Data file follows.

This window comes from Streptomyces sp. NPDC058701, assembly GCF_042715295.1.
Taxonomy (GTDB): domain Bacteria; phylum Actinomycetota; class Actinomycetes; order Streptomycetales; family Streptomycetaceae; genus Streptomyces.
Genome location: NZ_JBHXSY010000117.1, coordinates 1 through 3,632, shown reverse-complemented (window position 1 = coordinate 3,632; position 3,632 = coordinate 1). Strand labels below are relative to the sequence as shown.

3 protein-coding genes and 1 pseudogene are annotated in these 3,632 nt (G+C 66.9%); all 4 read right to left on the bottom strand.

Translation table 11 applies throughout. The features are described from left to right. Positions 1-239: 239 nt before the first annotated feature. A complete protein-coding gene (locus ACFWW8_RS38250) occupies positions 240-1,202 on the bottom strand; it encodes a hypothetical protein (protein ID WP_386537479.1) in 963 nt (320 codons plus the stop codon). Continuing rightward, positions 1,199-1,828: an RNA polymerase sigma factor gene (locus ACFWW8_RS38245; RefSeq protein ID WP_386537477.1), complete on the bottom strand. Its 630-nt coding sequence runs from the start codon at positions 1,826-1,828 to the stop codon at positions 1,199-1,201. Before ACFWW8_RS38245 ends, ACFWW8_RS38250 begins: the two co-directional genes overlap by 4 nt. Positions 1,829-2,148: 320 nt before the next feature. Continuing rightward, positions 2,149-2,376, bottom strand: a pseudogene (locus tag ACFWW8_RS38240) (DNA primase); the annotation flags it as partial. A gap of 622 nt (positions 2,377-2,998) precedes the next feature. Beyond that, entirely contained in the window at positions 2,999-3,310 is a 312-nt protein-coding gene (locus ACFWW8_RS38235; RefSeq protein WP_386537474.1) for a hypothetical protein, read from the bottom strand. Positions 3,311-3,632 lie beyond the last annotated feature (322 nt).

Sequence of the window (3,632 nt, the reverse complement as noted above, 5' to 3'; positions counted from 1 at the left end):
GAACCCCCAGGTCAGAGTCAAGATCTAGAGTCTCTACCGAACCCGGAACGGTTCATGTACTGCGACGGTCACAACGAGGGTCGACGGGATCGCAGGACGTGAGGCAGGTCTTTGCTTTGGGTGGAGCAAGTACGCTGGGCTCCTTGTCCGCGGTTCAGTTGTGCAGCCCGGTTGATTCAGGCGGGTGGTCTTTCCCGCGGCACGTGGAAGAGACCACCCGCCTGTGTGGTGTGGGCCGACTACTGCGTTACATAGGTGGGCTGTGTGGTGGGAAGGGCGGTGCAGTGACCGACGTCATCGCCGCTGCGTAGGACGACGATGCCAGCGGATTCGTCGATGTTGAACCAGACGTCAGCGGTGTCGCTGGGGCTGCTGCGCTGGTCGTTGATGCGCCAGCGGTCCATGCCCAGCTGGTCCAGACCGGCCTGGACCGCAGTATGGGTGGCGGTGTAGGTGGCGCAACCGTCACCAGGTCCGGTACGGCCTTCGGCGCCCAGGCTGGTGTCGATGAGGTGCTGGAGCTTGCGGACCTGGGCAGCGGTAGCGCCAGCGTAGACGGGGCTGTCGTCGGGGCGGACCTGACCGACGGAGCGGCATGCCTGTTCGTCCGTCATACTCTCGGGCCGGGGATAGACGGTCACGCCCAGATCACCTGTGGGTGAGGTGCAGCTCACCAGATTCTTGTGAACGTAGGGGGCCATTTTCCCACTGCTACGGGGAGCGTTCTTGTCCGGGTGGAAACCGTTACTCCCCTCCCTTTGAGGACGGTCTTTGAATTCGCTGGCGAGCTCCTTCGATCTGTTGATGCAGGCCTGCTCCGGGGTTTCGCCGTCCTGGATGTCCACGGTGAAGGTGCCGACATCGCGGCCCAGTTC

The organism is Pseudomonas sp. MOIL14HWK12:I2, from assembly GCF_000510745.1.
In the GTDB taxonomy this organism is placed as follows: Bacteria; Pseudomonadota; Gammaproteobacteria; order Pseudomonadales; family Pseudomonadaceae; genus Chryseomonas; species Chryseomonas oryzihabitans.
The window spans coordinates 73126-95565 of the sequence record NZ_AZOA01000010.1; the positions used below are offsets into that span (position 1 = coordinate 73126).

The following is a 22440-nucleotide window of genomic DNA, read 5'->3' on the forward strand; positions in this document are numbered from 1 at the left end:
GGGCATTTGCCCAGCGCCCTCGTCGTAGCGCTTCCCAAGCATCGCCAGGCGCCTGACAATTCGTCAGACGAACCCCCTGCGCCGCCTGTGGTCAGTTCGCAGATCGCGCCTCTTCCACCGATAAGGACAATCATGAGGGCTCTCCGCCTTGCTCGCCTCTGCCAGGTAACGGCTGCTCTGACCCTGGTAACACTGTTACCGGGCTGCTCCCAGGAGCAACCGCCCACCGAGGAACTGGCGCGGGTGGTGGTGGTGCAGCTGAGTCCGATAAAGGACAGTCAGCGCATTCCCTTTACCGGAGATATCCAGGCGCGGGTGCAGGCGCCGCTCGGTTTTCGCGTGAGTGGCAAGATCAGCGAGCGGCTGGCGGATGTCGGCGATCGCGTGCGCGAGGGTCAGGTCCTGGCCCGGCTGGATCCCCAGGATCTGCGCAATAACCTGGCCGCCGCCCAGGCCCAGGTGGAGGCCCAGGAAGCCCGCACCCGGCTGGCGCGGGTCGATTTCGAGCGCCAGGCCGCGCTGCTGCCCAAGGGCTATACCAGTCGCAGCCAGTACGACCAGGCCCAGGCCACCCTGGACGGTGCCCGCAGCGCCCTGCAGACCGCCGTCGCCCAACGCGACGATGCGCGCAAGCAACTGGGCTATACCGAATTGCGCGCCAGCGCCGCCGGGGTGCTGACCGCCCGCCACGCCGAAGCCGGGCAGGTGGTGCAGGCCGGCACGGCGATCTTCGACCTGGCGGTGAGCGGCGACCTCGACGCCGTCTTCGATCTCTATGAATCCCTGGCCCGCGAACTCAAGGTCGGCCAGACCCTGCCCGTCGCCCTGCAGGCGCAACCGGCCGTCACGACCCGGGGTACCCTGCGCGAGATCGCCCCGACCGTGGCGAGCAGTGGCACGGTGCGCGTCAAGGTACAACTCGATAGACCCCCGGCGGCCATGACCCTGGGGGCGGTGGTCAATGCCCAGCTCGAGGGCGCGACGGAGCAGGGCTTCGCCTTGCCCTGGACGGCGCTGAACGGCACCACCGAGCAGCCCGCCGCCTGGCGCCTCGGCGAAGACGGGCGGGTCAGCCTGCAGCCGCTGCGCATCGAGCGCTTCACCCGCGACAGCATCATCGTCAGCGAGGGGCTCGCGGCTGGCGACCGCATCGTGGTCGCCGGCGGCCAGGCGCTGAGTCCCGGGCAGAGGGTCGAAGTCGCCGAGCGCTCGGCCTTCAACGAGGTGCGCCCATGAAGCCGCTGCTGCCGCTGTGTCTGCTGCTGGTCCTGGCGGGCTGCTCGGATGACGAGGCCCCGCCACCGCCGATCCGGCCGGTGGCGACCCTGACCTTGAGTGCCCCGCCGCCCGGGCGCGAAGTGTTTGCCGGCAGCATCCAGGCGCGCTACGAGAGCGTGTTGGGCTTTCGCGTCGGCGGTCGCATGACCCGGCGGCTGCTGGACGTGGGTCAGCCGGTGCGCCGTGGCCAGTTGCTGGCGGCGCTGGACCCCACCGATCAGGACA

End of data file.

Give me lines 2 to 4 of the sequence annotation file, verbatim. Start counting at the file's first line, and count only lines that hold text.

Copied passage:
Taxonomy (GTDB): domain Bacteria; phylum Actinomycetota; class Actinomycetes; order Streptomycetales; family Streptomycetaceae; genus Streptomyces.
Genome location: NZ_JBHXSY010000117.1, coordinates 1 through 3,632, shown reverse-complemented (window position 1 = coordinate 3,632; position 3,632 = coordinate 1). Strand labels below are relative to the sequence as shown.

3 protein-coding genes and 1 pseudogene are annotated in these 3,632 nt (G+C 66.9%); all 4 read right to left on the bottom strand.